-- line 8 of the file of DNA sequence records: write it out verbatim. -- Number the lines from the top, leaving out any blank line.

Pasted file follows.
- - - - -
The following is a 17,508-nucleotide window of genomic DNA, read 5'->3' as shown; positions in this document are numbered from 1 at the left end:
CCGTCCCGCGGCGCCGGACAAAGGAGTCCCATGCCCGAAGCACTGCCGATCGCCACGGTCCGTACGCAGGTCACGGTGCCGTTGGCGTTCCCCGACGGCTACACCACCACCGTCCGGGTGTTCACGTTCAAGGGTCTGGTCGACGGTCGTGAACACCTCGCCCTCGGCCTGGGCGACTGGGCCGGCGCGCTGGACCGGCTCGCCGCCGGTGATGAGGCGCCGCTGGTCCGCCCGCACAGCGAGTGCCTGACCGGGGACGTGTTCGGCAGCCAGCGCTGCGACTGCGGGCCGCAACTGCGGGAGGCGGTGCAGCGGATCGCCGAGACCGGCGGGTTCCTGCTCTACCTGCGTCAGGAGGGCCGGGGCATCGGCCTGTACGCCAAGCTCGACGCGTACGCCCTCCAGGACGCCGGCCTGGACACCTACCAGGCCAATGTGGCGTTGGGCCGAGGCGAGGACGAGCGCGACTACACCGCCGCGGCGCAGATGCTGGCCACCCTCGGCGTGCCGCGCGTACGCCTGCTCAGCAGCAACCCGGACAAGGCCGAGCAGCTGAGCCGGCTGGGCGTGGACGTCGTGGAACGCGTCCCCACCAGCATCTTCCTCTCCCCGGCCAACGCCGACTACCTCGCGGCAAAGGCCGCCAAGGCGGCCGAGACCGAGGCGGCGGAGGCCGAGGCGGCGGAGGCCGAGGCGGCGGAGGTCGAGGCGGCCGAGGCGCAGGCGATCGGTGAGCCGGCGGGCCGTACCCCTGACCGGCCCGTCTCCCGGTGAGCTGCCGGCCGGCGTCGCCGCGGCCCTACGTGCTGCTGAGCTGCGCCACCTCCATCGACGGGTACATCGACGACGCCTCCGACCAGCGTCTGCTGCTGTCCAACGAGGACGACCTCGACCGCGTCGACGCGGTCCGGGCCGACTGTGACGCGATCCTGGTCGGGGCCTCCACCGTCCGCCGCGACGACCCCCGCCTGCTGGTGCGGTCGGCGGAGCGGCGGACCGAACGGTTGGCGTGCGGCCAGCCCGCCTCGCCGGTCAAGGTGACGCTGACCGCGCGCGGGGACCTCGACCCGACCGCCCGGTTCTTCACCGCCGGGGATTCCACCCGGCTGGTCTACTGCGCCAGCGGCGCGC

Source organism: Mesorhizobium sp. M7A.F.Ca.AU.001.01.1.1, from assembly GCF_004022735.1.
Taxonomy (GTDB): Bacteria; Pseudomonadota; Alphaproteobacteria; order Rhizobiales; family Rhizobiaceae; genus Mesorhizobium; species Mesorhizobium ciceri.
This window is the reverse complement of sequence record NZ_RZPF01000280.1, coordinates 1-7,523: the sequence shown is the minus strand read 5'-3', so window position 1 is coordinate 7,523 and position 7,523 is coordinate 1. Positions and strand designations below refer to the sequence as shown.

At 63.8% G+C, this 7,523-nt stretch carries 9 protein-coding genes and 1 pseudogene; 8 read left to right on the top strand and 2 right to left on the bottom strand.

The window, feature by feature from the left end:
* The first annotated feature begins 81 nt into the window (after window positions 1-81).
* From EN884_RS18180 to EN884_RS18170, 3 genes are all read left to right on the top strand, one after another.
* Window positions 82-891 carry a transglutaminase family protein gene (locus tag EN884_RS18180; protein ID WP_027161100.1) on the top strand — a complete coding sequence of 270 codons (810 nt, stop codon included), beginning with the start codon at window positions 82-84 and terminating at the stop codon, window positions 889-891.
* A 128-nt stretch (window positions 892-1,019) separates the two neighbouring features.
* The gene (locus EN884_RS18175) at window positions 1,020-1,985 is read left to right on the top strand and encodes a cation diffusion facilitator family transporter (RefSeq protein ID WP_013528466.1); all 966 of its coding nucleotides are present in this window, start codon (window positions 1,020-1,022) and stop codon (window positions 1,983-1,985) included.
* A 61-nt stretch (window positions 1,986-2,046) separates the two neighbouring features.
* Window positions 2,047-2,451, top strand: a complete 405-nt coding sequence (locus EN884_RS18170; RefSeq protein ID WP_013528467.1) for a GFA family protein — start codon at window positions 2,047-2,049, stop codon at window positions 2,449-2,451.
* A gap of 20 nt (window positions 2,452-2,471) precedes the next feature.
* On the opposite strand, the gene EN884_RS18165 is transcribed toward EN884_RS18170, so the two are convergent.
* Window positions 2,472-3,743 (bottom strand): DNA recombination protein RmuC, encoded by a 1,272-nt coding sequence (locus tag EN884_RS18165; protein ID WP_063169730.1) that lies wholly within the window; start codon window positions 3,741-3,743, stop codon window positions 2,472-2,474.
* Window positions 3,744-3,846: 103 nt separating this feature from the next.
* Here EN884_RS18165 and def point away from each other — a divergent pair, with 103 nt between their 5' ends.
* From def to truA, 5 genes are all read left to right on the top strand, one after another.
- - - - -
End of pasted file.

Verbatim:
* The first annotated feature begins 81 nt into the window (after window positions 1-81).